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|137k||S-12 (SS-117) just after launching 4 August 1921, at Portsmouth Naval Shipyard.||USN photo courtesy of ussubvetsofwwii.org.|
|2.98k||14 page PDF Portsmouth Navy Yard Navy Day pamphlet with the S-12 (SS-117) on the cover on 27 October 1923.||National Archives Identifier: 6882448
Photo courtesy of catalog.archives.gov
|61k||Bushnell (AS-5) at Gonaives, Haiti, circa 1924 tending her charges: S-11 (SS-116), S-12 (SS-117), S-10 (SS-115) & and S-13 (SS-118).||USN photo courtesy of Robert M. Cieri.|
|115k||The Submarine Tender Camden (AS-6)
photographed circa the middle or latter 1920s, with ten S-boats alongside. The submarines are (on Camden's starboard side, from left to right):
S-18 (SS-123) & unidentified Electric Boat type S-boat;
S-12 (SS-117); and an unidentified Government type S-boat.
On Camden'sport side, from left to right:
Unidentified unidentified Government type S-boat;
S-9 (SS-114); and
|USNHC photograph NH 100459.Collection of Vice Admiral Dixwell Ketcham, USN.|
|120k||Cheyenne (IX-4), inboard at left; S-12 (SS-117), outboard at left; and Dale (DD-290) at the Philadelphia Navy Yard, Pennsylvania, 14 June 1926, during the National Sesquicentennial exhibit there. The small boat and Sailor, in the foreground, are on life-saving service to protect exhibit visitors.||USNHC photograph NH 55117. Collection of Vice Admiral Dixwell Ketcham, USN.|
|917k||S-12 (SS-117) with US fleet at Haiti, spring 1927.|
A Wyoming class battleship appears on the right.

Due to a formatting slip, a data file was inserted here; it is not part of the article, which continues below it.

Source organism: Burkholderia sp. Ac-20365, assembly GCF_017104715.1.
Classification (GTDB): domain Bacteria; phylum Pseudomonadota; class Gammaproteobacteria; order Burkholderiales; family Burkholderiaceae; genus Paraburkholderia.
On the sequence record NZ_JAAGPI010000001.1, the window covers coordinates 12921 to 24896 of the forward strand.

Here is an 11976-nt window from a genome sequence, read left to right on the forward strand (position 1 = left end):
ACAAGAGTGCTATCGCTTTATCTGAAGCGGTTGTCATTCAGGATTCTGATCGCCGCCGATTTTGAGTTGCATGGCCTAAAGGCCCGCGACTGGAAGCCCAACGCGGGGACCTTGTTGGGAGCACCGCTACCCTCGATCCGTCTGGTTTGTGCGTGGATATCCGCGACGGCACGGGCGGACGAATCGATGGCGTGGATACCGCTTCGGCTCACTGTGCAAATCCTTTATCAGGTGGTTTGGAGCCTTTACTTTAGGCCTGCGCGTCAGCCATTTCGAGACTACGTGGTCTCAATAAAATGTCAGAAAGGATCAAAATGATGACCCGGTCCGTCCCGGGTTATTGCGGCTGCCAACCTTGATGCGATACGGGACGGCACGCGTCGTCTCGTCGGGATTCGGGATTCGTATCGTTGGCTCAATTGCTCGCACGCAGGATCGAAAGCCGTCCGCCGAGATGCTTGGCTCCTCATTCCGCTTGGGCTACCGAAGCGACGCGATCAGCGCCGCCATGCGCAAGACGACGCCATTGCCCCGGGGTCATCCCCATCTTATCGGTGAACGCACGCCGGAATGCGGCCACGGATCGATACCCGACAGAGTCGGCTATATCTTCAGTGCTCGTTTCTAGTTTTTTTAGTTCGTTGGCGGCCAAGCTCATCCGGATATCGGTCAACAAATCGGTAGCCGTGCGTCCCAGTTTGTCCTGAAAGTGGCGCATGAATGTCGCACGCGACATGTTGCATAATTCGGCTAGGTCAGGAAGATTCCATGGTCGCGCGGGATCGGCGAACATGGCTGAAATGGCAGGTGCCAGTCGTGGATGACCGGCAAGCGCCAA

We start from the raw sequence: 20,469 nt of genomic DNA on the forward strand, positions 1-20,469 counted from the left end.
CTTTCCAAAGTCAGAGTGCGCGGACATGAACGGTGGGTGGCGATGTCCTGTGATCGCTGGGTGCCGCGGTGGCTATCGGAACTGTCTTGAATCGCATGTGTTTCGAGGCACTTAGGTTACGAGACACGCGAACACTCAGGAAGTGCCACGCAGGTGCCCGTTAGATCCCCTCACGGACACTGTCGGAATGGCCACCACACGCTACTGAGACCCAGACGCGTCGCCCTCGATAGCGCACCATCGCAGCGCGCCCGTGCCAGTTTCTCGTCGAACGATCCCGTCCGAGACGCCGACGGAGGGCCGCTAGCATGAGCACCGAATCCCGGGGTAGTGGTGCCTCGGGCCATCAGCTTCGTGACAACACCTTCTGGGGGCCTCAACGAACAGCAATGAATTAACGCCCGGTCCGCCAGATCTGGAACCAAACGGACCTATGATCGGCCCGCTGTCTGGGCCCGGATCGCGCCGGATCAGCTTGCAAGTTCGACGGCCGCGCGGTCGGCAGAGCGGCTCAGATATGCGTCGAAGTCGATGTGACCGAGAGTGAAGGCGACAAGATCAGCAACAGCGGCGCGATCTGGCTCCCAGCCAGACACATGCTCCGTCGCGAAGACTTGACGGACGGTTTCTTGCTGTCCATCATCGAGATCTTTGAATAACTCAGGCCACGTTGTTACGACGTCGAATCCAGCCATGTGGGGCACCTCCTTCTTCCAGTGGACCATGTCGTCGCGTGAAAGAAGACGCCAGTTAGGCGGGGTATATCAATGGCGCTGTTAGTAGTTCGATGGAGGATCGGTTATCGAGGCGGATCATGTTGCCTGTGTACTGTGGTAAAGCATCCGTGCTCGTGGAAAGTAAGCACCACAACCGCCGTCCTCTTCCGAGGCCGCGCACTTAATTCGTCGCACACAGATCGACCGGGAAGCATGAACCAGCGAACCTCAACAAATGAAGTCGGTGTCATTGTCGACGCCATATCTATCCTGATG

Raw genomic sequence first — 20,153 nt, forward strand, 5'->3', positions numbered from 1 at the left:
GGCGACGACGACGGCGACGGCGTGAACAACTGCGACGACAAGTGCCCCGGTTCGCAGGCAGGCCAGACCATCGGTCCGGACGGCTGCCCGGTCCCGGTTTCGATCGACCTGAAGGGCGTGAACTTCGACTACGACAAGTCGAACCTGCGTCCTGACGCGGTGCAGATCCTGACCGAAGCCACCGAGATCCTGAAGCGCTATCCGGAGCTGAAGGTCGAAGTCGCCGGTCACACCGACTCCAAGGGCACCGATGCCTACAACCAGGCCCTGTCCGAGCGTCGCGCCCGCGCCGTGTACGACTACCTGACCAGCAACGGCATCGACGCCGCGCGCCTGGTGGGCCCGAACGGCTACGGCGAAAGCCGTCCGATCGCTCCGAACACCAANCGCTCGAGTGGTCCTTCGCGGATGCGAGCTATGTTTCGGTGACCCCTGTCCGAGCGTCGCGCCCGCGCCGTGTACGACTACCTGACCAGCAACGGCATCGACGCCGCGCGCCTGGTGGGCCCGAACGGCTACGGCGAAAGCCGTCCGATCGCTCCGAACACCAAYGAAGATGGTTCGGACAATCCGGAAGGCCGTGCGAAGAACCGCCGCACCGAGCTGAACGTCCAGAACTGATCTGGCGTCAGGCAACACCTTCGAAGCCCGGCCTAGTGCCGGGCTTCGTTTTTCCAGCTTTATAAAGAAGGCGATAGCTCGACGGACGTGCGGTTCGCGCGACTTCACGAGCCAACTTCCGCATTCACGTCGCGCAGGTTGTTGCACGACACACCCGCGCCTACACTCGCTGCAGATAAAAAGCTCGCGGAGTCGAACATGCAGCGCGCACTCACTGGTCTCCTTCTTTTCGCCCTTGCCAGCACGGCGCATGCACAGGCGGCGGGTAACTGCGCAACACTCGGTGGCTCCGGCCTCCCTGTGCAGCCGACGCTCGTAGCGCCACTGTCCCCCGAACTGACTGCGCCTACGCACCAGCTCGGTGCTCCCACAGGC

|Photo courtesy of David Wright.|
|151k||S-13 (SS-118), S-10 (SS-115) and S-12 (SS-117) moored at Balboa Docks, Panama. Note the Grace Lines liner (one of four sisters built in 1933: Santa Elena, Santa Paula, Santa Rosa or Santa Lucia) being assisted to dock by a Canal Zone tug (probably Tavernilla). Circa 1933-1935.||USN photo courtesy of Dave Wright.|
|56k||S-12 (SS-117), shown about 1941, was one of four government S-boats S-10-13 (SS-115-18), redesigned by Portsmouth Navy Yard to carry a torpedo tube aft. Structural detail has been included in this drawing to suggest the complexity of the C & R design, which made it extremely difficult to maintain. The V-1-class (SS-163-65) had similar complex structures.||Drawing & Text courtesy of U.S. Submarines Through 1945, An Illustrated Design History by Norman Friedman. Naval Institute Press.|
|1.01k||S-12 (SS-117) leaving the Portsmouth Navy Yard, Kittery, Maine, 4 June 1923.||USN photo courtesy of Scott Koen & ussnewyork.com.|
Photo added 12/10/18.
|74k||Admiral Francis Stuart Low was born in Albany, New York, on 15 August 1894, son of the late Commander William Franklin Low, USN, and Mrs. Anna (Stuart) Low. He attended High School in Newton, Massachusetts and US Naval Academy, graduating from the latter with the Class of 1915. In 1926 he completed the junior course at the Naval War College, Newport, Rhode Island. His first assignments after graduation were in the battleship Connecticut (BB-18) and cruiser Montana (ACR-13). In the early part of his illustrious career, he was designated a submariner, and commanded the submarines D-3 (SS-19), O-9 (SS-70), L-1 (SS-40), L-2 (SS-41), S-12 (SS-117), and served on the staffs of Commander Submarine Division FIVE and Commander Control Force during and subsequent to World War One. This continuous sea duty from 1915 to 1925 was briefly interrupted for a six months assignment with the Tactical Group Submarine Chasers, New London, Connecticut.||Text & USN photo courtesy of Bill Gonyo.|